The interdependent nature of the world economy requires a coordinated effort to re-energize the faltering recovery from the global financial crisis, panellists told the UNCTAD Trade and Development Board yesterday afternoon under the agenda item on “Interdependence: Coordinating stimulus for global recovery.”
Four panellists agreed that developing and developed countries need to take mutually re-inforcing steps to bolster current weak demand that is hindering a stronger resumption of economic growth. With consumers around the world retrenching to pay down debts and – in some cases – struggling to cope with lost jobs, governments need to provide that missing economic demand, they said. And the connected quality of the world economy means that it is best if governments pull in the same direction.
H.E. Mr. Faizel Ismail, Permanent Representative of South Africa to the World Trade Organization (WTO), said the mainstream view of globalization, based on global value chains, is flawed and ignores social and political contexts. The result is rising unemployment and increasing inequality and poverty. Ambassador Ismail warned against pressures for “aggressive trade liberalization” that were being promoted through the global value chain concept, including through B20 processes. This was not in the interests of many developing countries and, moreover it would not help the world escape the on-going economic crisis. The global trading system remains inequitable and systemic challenges to world trade are increasing.
To restart robust trade growth and increase export opportunities for developing countries, multilateral international agreement is needed to create a level playing field for trade, including the ending of developed-country subsidies for agriculture, Mr. Ismail said. He called for reforms at the WTO to favour development and to boost capacity building in developing countries – that is, to improve the abilities of their economies to produce broader varieties of goods, and goods of greater sophistication so that they can escape dependence on commodities exports. He added that balanced rules and the participation of developing countries in trade rule-making are necessary. The growing trend of ‘pluri-lateral’ trade agreements that was emerging while the Doha agenda stalled undermined the principle that all countries should participate in the negotiations process. UNCTAD is a good place for debate to begin on these broad issues, he said.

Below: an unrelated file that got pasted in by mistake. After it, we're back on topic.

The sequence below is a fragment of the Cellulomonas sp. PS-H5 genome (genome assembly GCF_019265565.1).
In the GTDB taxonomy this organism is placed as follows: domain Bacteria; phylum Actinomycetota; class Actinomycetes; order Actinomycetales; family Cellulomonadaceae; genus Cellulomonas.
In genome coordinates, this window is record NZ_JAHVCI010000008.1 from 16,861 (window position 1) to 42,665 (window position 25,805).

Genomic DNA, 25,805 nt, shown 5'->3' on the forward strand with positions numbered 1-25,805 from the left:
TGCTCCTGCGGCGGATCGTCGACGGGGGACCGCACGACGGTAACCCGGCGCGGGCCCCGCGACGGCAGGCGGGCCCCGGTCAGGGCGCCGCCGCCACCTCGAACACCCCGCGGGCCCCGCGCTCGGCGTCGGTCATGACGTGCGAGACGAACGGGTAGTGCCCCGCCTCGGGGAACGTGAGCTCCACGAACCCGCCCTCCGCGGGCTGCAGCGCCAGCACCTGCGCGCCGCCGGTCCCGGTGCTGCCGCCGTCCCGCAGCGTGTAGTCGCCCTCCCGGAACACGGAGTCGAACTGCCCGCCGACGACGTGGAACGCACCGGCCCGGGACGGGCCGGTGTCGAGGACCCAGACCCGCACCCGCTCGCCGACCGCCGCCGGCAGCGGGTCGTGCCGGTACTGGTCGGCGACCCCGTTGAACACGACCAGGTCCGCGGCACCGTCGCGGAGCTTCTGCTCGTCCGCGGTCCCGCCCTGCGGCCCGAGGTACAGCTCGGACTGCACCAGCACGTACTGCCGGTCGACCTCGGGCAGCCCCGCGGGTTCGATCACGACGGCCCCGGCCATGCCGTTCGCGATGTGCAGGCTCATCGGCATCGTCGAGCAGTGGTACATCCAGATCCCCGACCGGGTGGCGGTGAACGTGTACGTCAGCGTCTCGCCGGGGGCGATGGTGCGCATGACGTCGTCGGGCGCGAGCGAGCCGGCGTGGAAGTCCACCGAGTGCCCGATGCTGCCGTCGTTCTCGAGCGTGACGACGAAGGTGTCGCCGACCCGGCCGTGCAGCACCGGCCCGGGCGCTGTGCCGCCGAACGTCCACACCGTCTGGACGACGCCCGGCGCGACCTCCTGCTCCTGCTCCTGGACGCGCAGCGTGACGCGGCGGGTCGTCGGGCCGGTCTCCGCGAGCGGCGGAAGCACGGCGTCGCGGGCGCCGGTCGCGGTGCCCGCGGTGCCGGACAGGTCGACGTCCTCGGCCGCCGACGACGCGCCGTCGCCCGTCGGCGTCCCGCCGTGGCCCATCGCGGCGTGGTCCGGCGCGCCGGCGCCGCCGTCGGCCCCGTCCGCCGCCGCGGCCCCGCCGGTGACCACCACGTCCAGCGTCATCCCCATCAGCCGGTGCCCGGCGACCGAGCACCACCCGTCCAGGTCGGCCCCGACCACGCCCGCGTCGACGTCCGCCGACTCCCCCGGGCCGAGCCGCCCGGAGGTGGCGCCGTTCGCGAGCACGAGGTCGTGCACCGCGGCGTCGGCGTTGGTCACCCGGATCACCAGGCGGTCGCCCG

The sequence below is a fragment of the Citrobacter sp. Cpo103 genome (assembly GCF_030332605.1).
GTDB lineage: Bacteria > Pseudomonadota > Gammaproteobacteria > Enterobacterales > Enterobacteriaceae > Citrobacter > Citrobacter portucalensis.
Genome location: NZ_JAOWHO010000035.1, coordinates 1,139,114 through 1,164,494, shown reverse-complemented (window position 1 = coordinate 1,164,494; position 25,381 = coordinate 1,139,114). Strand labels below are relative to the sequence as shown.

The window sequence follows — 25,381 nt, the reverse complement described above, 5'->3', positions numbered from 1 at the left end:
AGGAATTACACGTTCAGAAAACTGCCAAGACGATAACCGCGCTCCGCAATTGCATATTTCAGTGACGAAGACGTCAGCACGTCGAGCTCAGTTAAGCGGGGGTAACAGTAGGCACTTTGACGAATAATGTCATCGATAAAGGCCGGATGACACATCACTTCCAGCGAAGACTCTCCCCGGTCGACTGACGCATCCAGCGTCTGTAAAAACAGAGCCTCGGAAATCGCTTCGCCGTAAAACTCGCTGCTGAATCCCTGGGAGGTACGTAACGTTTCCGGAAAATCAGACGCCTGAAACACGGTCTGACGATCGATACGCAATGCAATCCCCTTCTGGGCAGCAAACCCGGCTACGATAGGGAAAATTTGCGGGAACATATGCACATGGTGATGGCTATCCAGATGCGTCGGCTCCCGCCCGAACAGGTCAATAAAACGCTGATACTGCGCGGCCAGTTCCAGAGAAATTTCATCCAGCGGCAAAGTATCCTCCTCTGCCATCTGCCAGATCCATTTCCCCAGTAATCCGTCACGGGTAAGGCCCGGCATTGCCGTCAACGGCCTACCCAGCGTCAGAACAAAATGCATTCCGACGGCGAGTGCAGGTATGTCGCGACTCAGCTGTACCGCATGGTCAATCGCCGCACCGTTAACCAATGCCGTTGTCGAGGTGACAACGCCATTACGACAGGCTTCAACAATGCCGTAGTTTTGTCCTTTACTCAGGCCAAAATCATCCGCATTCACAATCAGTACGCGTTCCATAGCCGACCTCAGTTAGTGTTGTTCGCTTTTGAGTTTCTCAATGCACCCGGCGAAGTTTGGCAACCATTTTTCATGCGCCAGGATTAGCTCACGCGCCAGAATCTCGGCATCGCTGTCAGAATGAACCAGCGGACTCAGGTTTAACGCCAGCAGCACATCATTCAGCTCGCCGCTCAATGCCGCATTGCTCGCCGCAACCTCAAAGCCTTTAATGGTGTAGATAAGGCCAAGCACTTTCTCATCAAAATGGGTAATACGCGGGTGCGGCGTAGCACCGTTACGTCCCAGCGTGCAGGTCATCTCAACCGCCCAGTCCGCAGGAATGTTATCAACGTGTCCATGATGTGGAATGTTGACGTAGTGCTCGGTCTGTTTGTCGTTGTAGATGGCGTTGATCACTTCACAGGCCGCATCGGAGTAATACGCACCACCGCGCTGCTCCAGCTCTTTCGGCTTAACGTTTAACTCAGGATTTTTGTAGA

H.E. Mr. Luis Gallegos, Permanent Representative of Ecuador to the United Nations Office at Geneva, said the crisis in multilateralism can be found not only in trade but in other vital areas. Nations must re-learn the ability to work together in a coordinated fashion to confront the world’s problems. It is a question of political will. The economic crisis of the past five years has taught everyone how important coordinated stimulus is, Ambassador Gallegos said.
Coordination starts from inclusion, and too many countries currently are marginalized in international decision-making; coordination that doesn’t feature inclusion does not work, the Ambassador said. Solving the current economic crisis requires applying true democracy to international economic governance; and decision-making and reforms should not be confined to one or two organizations. Ecuador has suffered significantly from a series of economic crises; the country has learned the hard way that the global economy is interconnected. Developed countries are major players and when they act without consulting other nations, negative consequences often afflict less-wealthy nations, Ambassador Gallegos said. It is time to recognize that everyone is in the same boat.